According to a recent independent study, AutoCAD® 2011 can help you work up to 44% faster with the latest productivity enhancements.
I have a couple of problems with that sentence. First, it’s not an independent study. It’s a study conducted by long-time respected CAD figure David Cohn, but it was specified and paid for by Autodesk:
This productivity study was performed at the request of Autodesk Inc., which funded this work.
That’s not exactly independent then, is it? Second, the study does not state that AutoCAD 2011 is responsible for a 44% improvement. That’s a figure that combines both the effects of AutoCAD 2011 (over AutoCAD 2008), plus the effects of using a newer, faster PC. Just stating that figure wthout such a disclaimer is misleading.
Now to the study itself. Let me make it clear that I have no problem with David Cohn, who is respected, experienced and honest. I do not doubt that his study accurately describes his observations of the time taken to perform the chosen operations on the chosen drawings. The problem is that the study is designed to concentrate purely on a set of AutoCAD operations that benefit from the changes of the last three releases. In other words, the dice are very heavily loaded. To David’s credit, he states that very clearly in the study report:
Each drawing was chosen based on a number of criteria designed to showcase one or more features of the software that did not exist in AutoCAD 2008 but were added in subsequent releases. While each drawing could certainly be produced using the features and functions available in AutoCAD 2008, the advanced capabilities added in subsequent releases would likely enable a typical user to produce the drawing faster using AutoCAD 2011.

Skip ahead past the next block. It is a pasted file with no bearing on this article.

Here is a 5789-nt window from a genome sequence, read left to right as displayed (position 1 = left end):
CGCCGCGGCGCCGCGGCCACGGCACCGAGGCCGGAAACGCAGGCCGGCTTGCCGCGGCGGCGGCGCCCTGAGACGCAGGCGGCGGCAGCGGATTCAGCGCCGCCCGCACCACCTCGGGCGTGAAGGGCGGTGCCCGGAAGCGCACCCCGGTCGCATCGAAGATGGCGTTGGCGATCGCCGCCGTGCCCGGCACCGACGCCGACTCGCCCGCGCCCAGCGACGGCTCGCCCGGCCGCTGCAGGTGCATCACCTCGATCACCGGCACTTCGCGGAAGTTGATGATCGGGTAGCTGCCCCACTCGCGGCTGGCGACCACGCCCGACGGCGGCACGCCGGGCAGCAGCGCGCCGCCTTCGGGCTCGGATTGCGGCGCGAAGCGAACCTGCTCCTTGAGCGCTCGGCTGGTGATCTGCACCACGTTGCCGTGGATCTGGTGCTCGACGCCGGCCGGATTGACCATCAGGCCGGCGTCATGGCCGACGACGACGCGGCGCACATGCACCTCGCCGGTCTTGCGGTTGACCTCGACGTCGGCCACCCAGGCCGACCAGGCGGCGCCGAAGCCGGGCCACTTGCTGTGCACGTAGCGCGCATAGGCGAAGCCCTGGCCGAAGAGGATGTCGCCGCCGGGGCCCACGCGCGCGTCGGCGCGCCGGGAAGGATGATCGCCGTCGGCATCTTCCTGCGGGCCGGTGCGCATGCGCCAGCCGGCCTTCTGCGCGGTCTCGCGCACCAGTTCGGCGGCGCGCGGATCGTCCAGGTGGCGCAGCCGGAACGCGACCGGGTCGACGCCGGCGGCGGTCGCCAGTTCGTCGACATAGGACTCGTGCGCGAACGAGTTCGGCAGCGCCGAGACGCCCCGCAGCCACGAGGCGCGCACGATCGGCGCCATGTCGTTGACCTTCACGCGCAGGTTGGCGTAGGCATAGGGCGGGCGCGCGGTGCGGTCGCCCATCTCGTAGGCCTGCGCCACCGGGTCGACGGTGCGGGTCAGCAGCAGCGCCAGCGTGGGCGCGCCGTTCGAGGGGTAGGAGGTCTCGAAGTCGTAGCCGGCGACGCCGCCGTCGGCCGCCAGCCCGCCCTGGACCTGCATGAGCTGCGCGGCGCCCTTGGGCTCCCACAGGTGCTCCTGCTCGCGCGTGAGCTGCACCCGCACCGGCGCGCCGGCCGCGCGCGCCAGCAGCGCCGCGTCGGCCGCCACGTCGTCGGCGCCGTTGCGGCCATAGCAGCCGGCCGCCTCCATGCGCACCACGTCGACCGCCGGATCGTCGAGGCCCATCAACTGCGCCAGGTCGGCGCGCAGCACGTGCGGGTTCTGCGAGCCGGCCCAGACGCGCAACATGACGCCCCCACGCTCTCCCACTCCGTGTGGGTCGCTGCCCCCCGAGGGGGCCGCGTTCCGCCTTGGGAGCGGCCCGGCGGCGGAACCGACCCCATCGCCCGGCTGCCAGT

Since the premise of the test was to determine how much time could be saved by using a new feature, the test itself was already predisposed to show that using AutoCAD 2011 is more productive than using AutoCAD 2008.
A quick skim-read shows that there are several other problems with the study. For example, it doesn’t attempt to measure the productivity of those operations that are common to both releases, which are much more likely to be used in bulk by typical users. The report states that the Ribbon interface is likely to be more productive, but makes no attempt to justify that by comparing the exact same operations performed using the two interfaces.
In addition, both AutoCAD 2008 and 2011 are measured on a typical middle-age PC using XP, but only 2011 is measured on a modern PC running Windows 7. The report states that the latter tests were performed after the former tests, so the times will also be biased by familiarity with AutoCAD 2011, the drawings and the operations required. That’s where the 44% figure comes from, and it doesn’t mean anything.
What’s the point of studies like this, that are self-evidently designed to produce a good-looking outcome? Who are they supposed to fool? Come on Autodesk, either do these things properly or don’t do them at all. Please.